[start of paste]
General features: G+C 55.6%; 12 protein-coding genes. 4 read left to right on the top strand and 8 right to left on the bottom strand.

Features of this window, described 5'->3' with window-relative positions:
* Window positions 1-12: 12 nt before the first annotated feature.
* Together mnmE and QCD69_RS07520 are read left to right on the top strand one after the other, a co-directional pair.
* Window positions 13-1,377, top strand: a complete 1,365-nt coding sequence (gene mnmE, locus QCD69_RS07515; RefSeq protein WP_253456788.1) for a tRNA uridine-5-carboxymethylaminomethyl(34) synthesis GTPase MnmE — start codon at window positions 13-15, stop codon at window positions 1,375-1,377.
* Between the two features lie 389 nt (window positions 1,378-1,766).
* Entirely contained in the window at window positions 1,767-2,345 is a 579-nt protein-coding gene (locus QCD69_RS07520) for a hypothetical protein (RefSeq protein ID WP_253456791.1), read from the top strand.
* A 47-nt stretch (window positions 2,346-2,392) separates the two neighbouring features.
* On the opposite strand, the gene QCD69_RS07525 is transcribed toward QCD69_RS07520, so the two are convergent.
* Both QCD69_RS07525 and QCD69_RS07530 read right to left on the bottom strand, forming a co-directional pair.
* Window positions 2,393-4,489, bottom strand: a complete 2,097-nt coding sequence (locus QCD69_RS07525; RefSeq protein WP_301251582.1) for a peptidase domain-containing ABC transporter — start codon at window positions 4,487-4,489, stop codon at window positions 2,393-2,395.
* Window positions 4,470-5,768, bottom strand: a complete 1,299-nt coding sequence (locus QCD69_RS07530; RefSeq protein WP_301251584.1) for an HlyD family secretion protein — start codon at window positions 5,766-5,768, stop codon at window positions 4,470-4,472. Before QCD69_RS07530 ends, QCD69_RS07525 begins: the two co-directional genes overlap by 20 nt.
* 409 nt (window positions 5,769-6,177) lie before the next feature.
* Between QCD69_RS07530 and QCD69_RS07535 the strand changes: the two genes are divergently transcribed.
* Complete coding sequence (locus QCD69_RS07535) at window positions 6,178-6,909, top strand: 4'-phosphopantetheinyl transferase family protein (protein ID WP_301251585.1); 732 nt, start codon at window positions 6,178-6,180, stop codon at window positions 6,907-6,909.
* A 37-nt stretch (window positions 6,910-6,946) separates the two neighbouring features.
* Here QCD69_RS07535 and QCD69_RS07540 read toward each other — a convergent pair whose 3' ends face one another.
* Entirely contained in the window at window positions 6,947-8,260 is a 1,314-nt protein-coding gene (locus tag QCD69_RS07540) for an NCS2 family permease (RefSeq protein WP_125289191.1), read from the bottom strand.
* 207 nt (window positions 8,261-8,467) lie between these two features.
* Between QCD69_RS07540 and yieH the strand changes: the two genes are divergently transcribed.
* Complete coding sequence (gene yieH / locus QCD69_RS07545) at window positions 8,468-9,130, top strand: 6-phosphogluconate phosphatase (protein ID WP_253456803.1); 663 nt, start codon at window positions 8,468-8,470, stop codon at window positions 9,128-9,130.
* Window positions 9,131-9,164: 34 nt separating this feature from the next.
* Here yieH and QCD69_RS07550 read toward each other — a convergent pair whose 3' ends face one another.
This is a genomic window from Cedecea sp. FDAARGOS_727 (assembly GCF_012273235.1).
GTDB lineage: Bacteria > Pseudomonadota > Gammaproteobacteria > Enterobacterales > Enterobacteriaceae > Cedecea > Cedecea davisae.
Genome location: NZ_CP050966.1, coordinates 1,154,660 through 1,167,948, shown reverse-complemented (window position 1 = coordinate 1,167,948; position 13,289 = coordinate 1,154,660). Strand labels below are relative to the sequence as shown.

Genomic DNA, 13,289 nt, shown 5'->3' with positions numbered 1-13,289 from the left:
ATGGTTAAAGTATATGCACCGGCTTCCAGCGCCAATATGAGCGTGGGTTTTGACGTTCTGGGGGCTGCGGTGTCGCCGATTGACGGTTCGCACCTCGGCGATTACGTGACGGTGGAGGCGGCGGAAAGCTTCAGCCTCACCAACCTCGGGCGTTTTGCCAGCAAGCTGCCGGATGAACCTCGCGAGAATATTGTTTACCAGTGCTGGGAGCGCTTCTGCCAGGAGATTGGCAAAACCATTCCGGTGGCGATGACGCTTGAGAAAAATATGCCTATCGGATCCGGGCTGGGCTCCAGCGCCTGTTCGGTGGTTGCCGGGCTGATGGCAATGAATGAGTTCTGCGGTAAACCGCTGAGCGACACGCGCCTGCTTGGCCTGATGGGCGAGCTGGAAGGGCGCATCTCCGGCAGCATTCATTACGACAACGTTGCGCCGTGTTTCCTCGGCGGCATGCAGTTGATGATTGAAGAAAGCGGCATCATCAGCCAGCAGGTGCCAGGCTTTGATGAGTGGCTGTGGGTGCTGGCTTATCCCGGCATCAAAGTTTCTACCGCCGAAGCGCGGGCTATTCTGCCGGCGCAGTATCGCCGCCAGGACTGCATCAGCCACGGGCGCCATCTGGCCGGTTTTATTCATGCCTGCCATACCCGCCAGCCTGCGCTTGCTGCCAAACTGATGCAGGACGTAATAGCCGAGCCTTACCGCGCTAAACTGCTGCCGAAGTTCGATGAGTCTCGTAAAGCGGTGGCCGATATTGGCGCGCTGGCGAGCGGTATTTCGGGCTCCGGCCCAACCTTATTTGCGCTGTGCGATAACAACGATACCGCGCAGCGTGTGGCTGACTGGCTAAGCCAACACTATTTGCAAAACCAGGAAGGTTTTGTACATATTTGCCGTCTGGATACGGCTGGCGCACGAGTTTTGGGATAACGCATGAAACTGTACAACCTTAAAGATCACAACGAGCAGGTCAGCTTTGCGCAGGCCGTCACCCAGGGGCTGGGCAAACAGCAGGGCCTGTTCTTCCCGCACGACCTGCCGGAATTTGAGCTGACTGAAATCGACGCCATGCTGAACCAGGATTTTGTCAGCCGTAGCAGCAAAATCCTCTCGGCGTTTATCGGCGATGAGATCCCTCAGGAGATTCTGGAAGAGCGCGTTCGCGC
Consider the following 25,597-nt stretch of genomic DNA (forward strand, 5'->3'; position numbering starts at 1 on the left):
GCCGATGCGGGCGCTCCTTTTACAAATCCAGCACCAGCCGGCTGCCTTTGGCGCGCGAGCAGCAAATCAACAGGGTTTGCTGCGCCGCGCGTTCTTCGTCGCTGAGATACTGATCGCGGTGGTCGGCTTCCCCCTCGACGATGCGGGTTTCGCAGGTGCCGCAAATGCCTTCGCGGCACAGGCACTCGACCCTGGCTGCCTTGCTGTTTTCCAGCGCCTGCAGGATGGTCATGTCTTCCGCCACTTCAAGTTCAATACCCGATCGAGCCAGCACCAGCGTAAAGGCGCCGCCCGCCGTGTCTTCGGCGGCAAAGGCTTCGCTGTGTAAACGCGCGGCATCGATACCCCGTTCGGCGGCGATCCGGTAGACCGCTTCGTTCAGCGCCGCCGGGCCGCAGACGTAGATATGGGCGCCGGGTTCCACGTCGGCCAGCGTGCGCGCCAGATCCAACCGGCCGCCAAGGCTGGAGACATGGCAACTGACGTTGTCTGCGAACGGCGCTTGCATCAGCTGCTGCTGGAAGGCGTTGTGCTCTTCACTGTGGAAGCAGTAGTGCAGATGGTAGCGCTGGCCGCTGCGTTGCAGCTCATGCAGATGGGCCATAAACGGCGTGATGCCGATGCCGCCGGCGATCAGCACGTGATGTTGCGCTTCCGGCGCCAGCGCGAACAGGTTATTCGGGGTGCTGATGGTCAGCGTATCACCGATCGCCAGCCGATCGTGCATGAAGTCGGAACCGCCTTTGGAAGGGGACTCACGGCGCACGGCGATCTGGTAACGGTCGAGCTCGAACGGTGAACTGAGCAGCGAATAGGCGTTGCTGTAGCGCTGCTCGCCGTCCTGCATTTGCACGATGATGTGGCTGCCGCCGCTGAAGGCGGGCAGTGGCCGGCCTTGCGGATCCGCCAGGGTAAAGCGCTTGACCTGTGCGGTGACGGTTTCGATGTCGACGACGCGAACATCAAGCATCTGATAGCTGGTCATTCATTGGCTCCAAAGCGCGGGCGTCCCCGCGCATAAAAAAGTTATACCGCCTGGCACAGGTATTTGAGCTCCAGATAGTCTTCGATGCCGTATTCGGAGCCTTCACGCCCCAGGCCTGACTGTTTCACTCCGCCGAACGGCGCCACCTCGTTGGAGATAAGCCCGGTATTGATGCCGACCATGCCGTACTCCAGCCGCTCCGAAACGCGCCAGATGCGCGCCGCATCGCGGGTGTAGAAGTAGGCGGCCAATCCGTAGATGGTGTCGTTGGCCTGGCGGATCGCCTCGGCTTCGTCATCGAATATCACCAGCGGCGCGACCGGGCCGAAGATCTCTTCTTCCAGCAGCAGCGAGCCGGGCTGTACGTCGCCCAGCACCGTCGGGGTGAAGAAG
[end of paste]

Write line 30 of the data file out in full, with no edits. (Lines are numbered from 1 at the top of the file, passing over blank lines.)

GCCGATGCGGGCGCTCCTTTTACAAATCCAGCACCAGCCGGCTGCCTTTGGCGCGCGAGCAGCAAATCAACAGGGTTTGCTGCGCCGCGCGTTCTTCGTCGCTGAGATACTGATCGCGGTGGTCGGCTTCCCCCTCGACGATGCGGGTTTCGCAGGTGCCGCAAATGCCTTCGCGGCACAGGCACTCGACCCTGGCTGCCTTGCTGTTTTCCAGCGCCTGCAGGATGGTCATGTCTTCCGCCACTTCAAGTTCAATACCCGATCGAGCCAGCACCAGCGTAAAGGCGCCGCCCGCCGTGTCTTCGGCGGCAAAGGCTTCGCTGTGTAAACGCGCGGCATCGATACCCCGTTCGGCGGCGATCCGGTAGACCGCTTCGTTCAGCGCCGCCGGGCCGCAGACGTAGATATGGGCGCCGGGTTCCACGTCGGCCAGCGTGCGCGCCAGATCCAACCGGCCGCCAAGGCTGGAGACATGGCAACTGACGTTGTCTGCGAACGGCGCTTGCATCAGCTGCTGCTGGAAGGCGTTGTGCTCTTCACTGTGGAAGCAGTAGTGCAGATGGTAGCGCTGGCCGCTGCGTTGCAGCTCATGCAGATGGGCCATAAACGGCGTGATGCCGATGCCGCCGGCGATCAGCACGTGATGTTGCGCTTCCGGCGCCAGCGCGAACAGGTTATTCGGGGTGCTGATGGTCAGCGTATCACCGATCGCCAGCCGATCGTGCATGAAGTCGGAACCGCCTTTGGAAGGGGACTCACGGCGCACGGCGATCTGGTAACGGTCGAGCTCGAACGGTGAACTGAGCAGCGAATAGGCGTTGCTGTAGCGCTGCTCGCCGTCCTGCATTTGCACGATGATGTGGCTGCCGCCGCTGAAGGCGGGCAGTGGCCGGCCTTGCGGATCCGCCAGGGTAAAGCGCTTGACCTGTGCGGTGACGGTTTCGATGTCGACGACGCGAACATCAAGCATCTGATAGCTGGTCATTCATTGGCTCCAAAGCGCGGGCGTCCCCGCGCATAAAAAAGTTATACCGCCTGGCACAGGTATTTGAGCTCCAGATAGTCTTCGATGCCGTATTCGGAGCCTTCACGCCCCAGGCCTGACTGTTTCACTCCGCCGAACGGCGCCACCTCGTTGGAGATAAGCCCGGTATTGATGCCGACCATGCCGTACTCCAGCCGCTCCGAAACGCGCCAGATGCGCGCCGCATCGCGGGTGTAGAAGTAGGCGGCCAATCCGTAGATGGTGTCGTTGGCCTGGCGGATCGCCTCGGCTTCGTCATCGAATATCACCAGCGGCGCGACCGGGCCGAAGATCTCTTCTTCCAGCAGCAGCGAGCCGGGCTGTACGTCGCCCAGCACCGTCGGGGTGAAGAAG